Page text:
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Published by B. Merkur

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Published by: B. Merkur on Jun 11, 2014
Copyright:Traditional Copyright: All rights reserved


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Thankfully, the strengthening of the US economy has had a positive effect on our US real estate holdings. In Q1-2014, we focused on improving the performance of our US residential portfolio, and at the same time scouring the marketplace for more quality properties.
We have been finding across our U.S. portfolio that rents are climbing and vacancies are dropping. The Wall Street  Journal of April 1, 2014 points out that average rental rates across 79 U.S. metro areas increased 0.6% during the first quarter. Although that is slightly slower than the 0.8% rise in last year’s fourth quarter, rents were up a hefty 3.2% from a year earlier and have risen 13% since rents began their upward climb in 2009. As vacancy levels fall, rents appear to  be poised for further growth, according to REIS (a real estate research firm). There are several factors contributing to the increase of rents and decreasing vacancy rates:
1) Rising demand for apartments:
 The steady rise of employment enables more and more young people to afford households of their own.
2) Expensive home ownership:
 The cost of home ownership has increased dramatically during the past year, as prices have rebounded and interest rates have risen from record lows.These are good times for U.S. landlords. With demand for apartments surging, rents are projected to rise for a fifth straight year. Demand for rental housing has grown, as the U.S. economy has strengthened since the end of the Great Recession nearly five years ago. Overall, higher demand and rising rents will produce more income for owners.
Texas and NY are now the only two states to have restored all of the jobs lost since the onset of the recession in 2007. The Texas economy has recovered much more robustly and has moved on into a period of substantial expansion. Unemployment in Texas is down to 5.7%, about a point lower than the national average. Between 2007 and 2011, Texas lost 400k jobs, but has since added more than a million.
The boom in the Austin region employment slowed slightly in 2013, but only because there were fewer workers left to employ (REIS). The unemployment rate in Austin has dropped
Executive Summary: Q1-2014  
     O    c    c    u    p     i    e     d
Apartments in high demand:
Overall, these are good times for U.S. landlords. With demand for apartments surging, rents are projected to rise for a fifth straight year.
Riding the Faster Horse:
For the fourth year in a row, Austin has appeared at the top of Forbes’ list of the country’s fastest growing cities.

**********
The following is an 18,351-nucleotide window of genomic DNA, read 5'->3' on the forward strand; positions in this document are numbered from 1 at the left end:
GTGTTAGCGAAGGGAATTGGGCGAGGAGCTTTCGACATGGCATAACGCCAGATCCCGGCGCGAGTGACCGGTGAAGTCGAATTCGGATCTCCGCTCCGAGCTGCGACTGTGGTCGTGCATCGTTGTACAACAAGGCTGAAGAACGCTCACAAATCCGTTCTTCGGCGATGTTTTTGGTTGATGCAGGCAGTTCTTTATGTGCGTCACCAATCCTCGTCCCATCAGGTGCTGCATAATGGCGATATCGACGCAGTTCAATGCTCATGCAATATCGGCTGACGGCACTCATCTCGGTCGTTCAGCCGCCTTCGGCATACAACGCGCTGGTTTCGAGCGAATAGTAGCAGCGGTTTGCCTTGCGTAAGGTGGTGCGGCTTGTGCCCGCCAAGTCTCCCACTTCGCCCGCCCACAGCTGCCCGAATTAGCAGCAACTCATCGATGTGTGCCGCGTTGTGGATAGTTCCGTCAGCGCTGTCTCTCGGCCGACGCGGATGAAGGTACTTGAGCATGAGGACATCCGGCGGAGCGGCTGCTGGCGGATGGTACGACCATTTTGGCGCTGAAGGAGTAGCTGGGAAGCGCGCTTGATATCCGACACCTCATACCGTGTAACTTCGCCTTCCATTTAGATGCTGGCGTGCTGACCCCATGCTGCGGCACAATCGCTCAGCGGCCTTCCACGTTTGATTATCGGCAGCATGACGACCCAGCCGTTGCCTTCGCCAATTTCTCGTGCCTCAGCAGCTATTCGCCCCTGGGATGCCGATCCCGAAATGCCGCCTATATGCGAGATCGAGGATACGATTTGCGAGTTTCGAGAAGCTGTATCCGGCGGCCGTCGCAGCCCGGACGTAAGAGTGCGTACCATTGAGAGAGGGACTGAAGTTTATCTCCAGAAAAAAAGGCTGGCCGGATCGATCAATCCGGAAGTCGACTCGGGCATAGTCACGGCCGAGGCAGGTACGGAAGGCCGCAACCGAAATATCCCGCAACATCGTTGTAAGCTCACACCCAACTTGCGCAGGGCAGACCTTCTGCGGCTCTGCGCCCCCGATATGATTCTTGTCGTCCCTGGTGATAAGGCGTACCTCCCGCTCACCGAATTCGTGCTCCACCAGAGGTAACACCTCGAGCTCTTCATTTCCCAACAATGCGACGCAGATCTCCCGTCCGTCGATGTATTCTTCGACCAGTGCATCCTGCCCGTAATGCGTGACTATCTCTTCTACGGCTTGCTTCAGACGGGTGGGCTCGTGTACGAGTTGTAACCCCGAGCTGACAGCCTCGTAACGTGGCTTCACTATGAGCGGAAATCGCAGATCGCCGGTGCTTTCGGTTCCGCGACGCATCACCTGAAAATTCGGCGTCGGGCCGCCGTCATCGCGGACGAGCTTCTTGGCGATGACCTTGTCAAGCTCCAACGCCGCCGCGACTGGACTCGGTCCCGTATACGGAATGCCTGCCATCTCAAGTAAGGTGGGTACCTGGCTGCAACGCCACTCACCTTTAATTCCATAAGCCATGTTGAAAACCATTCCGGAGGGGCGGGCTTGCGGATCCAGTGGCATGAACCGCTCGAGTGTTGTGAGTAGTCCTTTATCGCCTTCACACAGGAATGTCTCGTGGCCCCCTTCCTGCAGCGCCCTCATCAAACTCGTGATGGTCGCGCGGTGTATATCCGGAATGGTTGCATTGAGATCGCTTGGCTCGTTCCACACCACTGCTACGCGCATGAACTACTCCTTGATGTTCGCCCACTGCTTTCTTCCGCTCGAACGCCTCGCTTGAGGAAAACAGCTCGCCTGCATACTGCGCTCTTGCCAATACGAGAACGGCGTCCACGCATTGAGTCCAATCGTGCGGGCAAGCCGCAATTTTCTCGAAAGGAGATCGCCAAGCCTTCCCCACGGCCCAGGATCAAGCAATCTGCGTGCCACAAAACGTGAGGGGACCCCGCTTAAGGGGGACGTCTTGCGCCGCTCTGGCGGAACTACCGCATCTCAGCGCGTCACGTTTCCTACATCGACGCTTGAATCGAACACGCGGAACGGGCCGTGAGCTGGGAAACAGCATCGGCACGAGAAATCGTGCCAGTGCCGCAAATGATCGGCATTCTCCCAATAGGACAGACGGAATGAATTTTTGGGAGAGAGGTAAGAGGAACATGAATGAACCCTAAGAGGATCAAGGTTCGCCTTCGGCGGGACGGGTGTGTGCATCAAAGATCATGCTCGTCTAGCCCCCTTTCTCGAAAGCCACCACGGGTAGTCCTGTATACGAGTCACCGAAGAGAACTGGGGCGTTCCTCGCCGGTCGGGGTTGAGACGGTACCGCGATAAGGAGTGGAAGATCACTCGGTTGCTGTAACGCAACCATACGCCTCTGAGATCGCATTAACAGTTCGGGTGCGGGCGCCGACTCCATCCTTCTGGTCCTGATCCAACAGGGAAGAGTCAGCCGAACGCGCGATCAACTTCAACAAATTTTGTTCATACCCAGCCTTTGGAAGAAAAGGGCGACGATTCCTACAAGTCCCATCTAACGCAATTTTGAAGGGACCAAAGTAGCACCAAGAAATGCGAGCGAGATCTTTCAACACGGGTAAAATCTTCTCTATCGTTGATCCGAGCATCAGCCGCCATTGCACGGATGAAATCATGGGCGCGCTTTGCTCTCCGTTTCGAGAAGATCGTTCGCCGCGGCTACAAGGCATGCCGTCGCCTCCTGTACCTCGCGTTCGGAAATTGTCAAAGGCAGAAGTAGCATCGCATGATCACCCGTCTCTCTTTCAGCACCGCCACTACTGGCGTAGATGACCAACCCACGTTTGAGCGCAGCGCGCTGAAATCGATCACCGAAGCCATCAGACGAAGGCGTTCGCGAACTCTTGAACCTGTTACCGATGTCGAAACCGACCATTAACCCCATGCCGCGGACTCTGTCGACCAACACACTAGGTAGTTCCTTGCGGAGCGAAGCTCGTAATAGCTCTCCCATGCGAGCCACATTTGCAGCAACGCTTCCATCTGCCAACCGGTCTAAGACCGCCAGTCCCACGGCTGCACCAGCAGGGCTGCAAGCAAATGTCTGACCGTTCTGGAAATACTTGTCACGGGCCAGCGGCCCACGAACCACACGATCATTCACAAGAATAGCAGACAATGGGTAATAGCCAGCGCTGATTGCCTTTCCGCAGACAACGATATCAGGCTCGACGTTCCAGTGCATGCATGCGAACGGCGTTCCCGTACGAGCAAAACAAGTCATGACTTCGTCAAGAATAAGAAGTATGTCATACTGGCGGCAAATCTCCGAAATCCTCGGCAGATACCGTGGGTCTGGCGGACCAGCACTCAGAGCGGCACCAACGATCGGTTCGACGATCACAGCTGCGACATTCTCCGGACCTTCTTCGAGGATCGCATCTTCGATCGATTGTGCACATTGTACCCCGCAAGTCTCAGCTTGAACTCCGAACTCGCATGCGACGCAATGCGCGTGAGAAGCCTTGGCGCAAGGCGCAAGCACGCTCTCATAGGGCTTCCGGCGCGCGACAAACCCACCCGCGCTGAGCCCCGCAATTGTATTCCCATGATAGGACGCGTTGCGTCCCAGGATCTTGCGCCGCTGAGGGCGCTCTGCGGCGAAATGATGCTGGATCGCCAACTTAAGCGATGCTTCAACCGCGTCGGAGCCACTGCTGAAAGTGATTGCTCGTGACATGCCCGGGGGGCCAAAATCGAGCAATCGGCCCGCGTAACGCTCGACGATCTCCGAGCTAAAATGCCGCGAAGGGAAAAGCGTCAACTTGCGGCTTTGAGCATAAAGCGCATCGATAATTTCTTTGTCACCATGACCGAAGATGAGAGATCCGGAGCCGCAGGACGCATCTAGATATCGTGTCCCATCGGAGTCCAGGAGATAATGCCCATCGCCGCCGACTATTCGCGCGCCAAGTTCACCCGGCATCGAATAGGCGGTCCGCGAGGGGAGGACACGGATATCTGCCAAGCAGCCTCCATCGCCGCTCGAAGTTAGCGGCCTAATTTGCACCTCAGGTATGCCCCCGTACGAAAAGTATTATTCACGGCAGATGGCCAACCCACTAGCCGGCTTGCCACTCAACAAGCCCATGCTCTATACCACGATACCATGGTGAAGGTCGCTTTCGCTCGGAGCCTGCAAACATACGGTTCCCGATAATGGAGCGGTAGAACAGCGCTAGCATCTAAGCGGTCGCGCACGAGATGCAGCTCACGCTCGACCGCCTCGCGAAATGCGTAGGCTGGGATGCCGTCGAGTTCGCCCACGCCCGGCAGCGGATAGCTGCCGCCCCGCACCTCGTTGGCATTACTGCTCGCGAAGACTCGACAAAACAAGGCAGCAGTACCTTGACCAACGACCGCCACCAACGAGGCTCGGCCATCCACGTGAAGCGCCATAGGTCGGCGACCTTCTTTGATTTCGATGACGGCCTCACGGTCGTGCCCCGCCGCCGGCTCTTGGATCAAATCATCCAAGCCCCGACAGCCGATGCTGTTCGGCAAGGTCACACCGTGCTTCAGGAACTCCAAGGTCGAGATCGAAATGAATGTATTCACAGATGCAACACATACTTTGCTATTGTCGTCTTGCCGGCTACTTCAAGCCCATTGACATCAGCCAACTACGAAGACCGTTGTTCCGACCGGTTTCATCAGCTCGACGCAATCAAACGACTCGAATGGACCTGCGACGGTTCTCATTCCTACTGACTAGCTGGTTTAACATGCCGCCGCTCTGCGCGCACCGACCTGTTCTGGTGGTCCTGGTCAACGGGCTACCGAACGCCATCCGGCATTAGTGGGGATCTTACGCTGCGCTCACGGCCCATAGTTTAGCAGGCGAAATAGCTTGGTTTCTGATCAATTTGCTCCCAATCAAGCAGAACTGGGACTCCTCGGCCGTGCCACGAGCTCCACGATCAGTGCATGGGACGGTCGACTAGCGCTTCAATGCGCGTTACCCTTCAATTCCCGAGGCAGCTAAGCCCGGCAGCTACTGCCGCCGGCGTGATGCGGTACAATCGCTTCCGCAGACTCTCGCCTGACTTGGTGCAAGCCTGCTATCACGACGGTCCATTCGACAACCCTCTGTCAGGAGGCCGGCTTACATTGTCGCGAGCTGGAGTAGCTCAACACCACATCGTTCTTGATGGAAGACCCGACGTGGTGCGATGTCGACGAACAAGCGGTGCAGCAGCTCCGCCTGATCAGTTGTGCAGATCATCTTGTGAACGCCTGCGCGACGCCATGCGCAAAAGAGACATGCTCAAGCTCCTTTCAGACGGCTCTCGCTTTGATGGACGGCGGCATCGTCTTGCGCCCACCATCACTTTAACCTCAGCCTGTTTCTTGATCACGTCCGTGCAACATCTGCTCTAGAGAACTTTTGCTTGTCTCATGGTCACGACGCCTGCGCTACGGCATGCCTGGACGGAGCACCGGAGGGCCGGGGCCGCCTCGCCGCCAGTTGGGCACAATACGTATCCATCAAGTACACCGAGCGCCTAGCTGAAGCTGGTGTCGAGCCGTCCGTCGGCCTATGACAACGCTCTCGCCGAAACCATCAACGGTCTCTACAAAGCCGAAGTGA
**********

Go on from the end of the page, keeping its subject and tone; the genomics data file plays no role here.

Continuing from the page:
to a low 4.5%The availability of jobs in Metro Austin has not gone unnoticed in the rest of the county. For the fourth year in a row, Austin has landed at the top of Forbes’ list of the country’s fastest growing cities. Forbes noted that Austin had a 2.5% estimated population growth in 2013, the highest of all geographic regions in the country. The report also points to Austin’s economy, which grew 5.9% last year.According to Moody’s Economy.com, the population is forecast to carry on growing by about 50k people (about 2.6%) per year through 2018. The Austin apartment market benefited from low and stable vacancy and strong rent gains in 2013. As new apartment units come into the market in 2014, the vacancy rate is expected to increase to 4.9% by year-end 2014. REIS predicts strong demand to absorb the new units coming into the market in 2014, although the new units will obviously temper rental increases to some extent.
There have been advances in employment in Fort Lauderdale. Nevertheless, the recession was so severe that the recent gains still leave local employment greatly in arrears of prerecession levels (REIS Report). Further gains are predicted as the recovery continues. The recent strength evinced by the country’s major economic pillars (Tourism, Trade, Construction) bode well for a continuing expansion and recovery of the region’s economy. The apartment market remains tight, resulting in low vacancy rates and strong rental growth. Vacancy is projected to continue to diminish, expected to end the year below 4%. An average rent growth of about 3% is expected for the year.
Brass Enterprises is pleased to announce the completed purchase of another 293 suites in Austin, Texas.In the fall of 2013, Brass Enterprises viewed the Landmark project. The asking price was $136k/door – too steep, we felt, but worth negotiating over. In December, the deal, having  been under contract at over $130/door, failed to close and came back to us at our original offer of $120k/door.During an intensive due diligence period, we negotiated a further reduction in price to just over $117k/door. Closing was originally set for and was executed on May 9, 2014. We are excited to now have 293 more suites to add to our existing portfolio in Austin, Texas – 583 suites, purchased July 2013.Since the Landmark property is a brand new build, our current focus is on occupancy, filling the building to capacity. The second tier goal is to push rents higher upon renewals.We worked hard with our management team to ensure a successful transition upon closing. We are very pleased with the progress so far.
Fort Lauderdale:
Further gains are predicted as the recovery continues.
Landmark Closing:
293 more suites to add to our existing portfolio in Austin, Texas.

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